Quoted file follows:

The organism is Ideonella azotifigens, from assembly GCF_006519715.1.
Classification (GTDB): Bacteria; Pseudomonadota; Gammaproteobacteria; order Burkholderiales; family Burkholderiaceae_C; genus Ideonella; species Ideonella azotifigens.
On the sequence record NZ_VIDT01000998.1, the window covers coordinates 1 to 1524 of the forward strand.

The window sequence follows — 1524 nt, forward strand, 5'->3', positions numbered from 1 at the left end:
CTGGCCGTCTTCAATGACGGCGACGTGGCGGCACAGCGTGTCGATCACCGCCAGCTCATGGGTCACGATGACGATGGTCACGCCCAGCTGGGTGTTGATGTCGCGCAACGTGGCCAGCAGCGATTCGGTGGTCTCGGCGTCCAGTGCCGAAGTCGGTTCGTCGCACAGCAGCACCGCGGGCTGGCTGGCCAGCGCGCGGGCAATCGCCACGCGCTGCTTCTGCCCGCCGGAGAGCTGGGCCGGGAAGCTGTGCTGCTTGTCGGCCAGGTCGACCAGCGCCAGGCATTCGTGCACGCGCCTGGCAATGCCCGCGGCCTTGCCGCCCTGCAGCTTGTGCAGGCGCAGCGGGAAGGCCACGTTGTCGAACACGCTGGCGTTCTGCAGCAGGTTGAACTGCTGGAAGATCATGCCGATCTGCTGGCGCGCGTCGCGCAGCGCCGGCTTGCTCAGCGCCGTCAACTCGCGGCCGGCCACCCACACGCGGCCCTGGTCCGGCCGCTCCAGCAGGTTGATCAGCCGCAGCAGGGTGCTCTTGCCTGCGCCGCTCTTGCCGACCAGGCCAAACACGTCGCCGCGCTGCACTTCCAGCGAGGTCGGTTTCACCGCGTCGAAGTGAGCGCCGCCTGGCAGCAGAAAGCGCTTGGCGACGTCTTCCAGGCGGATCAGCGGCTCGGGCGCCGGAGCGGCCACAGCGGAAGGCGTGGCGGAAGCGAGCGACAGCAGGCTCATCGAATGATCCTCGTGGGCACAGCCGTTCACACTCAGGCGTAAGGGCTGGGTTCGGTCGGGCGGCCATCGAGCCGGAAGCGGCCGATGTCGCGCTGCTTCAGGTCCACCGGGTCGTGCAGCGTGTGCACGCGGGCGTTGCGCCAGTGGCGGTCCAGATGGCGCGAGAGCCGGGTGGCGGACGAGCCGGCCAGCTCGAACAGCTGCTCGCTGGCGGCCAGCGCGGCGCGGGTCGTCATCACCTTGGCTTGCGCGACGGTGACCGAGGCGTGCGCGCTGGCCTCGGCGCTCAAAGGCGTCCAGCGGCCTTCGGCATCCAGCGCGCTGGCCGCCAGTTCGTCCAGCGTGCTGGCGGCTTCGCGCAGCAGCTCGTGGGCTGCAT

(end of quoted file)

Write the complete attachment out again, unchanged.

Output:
The organism is Ideonella azotifigens, from assembly GCF_006519715.1.
Classification (GTDB): Bacteria; Pseudomonadota; Gammaproteobacteria; order Burkholderiales; family Burkholderiaceae_C; genus Ideonella; species Ideonella azotifigens.
On the sequence record NZ_VIDT01000998.1, the window covers coordinates 1 to 1524 of the forward strand.

The window sequence follows — 1524 nt, forward strand, 5'->3', positions numbered from 1 at the left end:
CTGGCCGTCTTCAATGACGGCGACGTGGCGGCACAGCGTGTCGATCACCGCCAGCTCATGGGTCACGATGACGATGGTCACGCCCAGCTGGGTGTTGATGTCGCGCAACGTGGCCAGCAGCGATTCGGTGGTCTCGGCGTCCAGTGCCGAAGTCGGTTCGTCGCACAGCAGCACCGCGGGCTGGCTGGCCAGCGCGCGGGCAATCGCCACGCGCTGCTTCTGCCCGCCGGAGAGCTGGGCCGGGAAGCTGTGCTGCTTGTCGGCCAGGTCGACCAGCGCCAGGCATTCGTGCACGCGCCTGGCAATGCCCGCGGCCTTGCCGCCCTGCAGCTTGTGCAGGCGCAGCGGGAAGGCCACGTTGTCGAACACGCTGGCGTTCTGCAGCAGGTTGAACTGCTGGAAGATCATGCCGATCTGCTGGCGCGCGTCGCGCAGCGCCGGCTTGCTCAGCGCCGTCAACTCGCGGCCGGCCACCCACACGCGGCCCTGGTCCGGCCGCTCCAGCAGGTTGATCAGCCGCAGCAGGGTGCTCTTGCCTGCGCCGCTCTTGCCGACCAGGCCAAACACGTCGCCGCGCTGCACTTCCAGCGAGGTCGGTTTCACCGCGTCGAAGTGAGCGCCGCCTGGCAGCAGAAAGCGCTTGGCGACGTCTTCCAGGCGGATCAGCGGCTCGGGCGCCGGAGCGGCCACAGCGGAAGGCGTGGCGGAAGCGAGCGACAGCAGGCTCATCGAATGATCCTCGTGGGCACAGCCGTTCACACTCAGGCGTAAGGGCTGGGTTCGGTCGGGCGGCCATCGAGCCGGAAGCGGCCGATGTCGCGCTGCTTCAGGTCCACCGGGTCGTGCAGCGTGTGCACGCGGGCGTTGCGCCAGTGGCGGTCCAGATGGCGCGAGAGCCGGGTGGCGGACGAGCCGGCCAGCTCGAACAGCTGCTCGCTGGCGGCCAGCGCGGCGCGGGTCGTCATCACCTTGGCTTGCGCGACGGTGACCGAGGCGTGCGCGCTGGCCTCGGCGCTCAAAGGCGTCCAGCGGCCTTCGGCATCCAGCGCGCTGGCCGCCAGTTCGTCCAGCGTGCTGGCGGCTTCGCGCAGCAGCTCGTGGGCTGCAT